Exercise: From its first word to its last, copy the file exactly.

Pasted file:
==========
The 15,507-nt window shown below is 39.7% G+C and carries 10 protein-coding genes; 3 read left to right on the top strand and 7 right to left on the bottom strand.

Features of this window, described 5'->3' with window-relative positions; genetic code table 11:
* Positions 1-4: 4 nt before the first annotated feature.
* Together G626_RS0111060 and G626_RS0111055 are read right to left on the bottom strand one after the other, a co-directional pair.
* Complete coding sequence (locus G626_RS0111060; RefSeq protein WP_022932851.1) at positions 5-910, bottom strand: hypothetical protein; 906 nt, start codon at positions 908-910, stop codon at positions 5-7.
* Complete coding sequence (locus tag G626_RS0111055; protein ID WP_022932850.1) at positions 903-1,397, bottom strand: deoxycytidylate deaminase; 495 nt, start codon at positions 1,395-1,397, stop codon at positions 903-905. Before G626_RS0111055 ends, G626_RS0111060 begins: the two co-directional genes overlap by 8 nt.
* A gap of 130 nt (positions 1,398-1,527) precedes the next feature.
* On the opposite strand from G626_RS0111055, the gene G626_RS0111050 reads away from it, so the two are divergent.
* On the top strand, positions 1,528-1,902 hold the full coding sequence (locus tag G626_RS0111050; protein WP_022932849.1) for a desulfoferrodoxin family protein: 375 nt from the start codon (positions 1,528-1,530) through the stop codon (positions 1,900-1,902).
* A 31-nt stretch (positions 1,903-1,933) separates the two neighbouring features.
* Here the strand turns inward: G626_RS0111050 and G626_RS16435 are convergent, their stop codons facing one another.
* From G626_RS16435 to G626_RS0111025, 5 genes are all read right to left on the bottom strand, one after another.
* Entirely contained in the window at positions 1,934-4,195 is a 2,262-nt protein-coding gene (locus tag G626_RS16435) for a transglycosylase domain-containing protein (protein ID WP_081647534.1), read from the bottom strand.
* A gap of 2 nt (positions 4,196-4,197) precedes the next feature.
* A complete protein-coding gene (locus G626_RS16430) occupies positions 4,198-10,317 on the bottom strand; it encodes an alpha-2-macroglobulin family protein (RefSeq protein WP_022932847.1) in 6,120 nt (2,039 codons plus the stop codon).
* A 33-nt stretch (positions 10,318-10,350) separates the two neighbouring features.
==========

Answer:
The 15,507-nt window shown below is 39.7% G+C and carries 10 protein-coding genes; 3 read left to right on the top strand and 7 right to left on the bottom strand.

Features of this window, described 5'->3' with window-relative positions; genetic code table 11:
* Positions 1-4: 4 nt before the first annotated feature.
* Together G626_RS0111060 and G626_RS0111055 are read right to left on the bottom strand one after the other, a co-directional pair.
* Complete coding sequence (locus G626_RS0111060; RefSeq protein WP_022932851.1) at positions 5-910, bottom strand: hypothetical protein; 906 nt, start codon at positions 908-910, stop codon at positions 5-7.
* Complete coding sequence (locus tag G626_RS0111055; protein ID WP_022932850.1) at positions 903-1,397, bottom strand: deoxycytidylate deaminase; 495 nt, start codon at positions 1,395-1,397, stop codon at positions 903-905. Before G626_RS0111055 ends, G626_RS0111060 begins: the two co-directional genes overlap by 8 nt.
* A gap of 130 nt (positions 1,398-1,527) precedes the next feature.
* On the opposite strand from G626_RS0111055, the gene G626_RS0111050 reads away from it, so the two are divergent.
* On the top strand, positions 1,528-1,902 hold the full coding sequence (locus tag G626_RS0111050; protein WP_022932849.1) for a desulfoferrodoxin family protein: 375 nt from the start codon (positions 1,528-1,530) through the stop codon (positions 1,900-1,902).
* A 31-nt stretch (positions 1,903-1,933) separates the two neighbouring features.
* Here the strand turns inward: G626_RS0111050 and G626_RS16435 are convergent, their stop codons facing one another.
* From G626_RS16435 to G626_RS0111025, 5 genes are all read right to left on the bottom strand, one after another.
* Entirely contained in the window at positions 1,934-4,195 is a 2,262-nt protein-coding gene (locus tag G626_RS16435) for a transglycosylase domain-containing protein (protein ID WP_081647534.1), read from the bottom strand.
* A gap of 2 nt (positions 4,196-4,197) precedes the next feature.
* A complete protein-coding gene (locus G626_RS16430) occupies positions 4,198-10,317 on the bottom strand; it encodes an alpha-2-macroglobulin family protein (RefSeq protein WP_022932847.1) in 6,120 nt (2,039 codons plus the stop codon).
* A 33-nt stretch (positions 10,318-10,350) separates the two neighbouring features.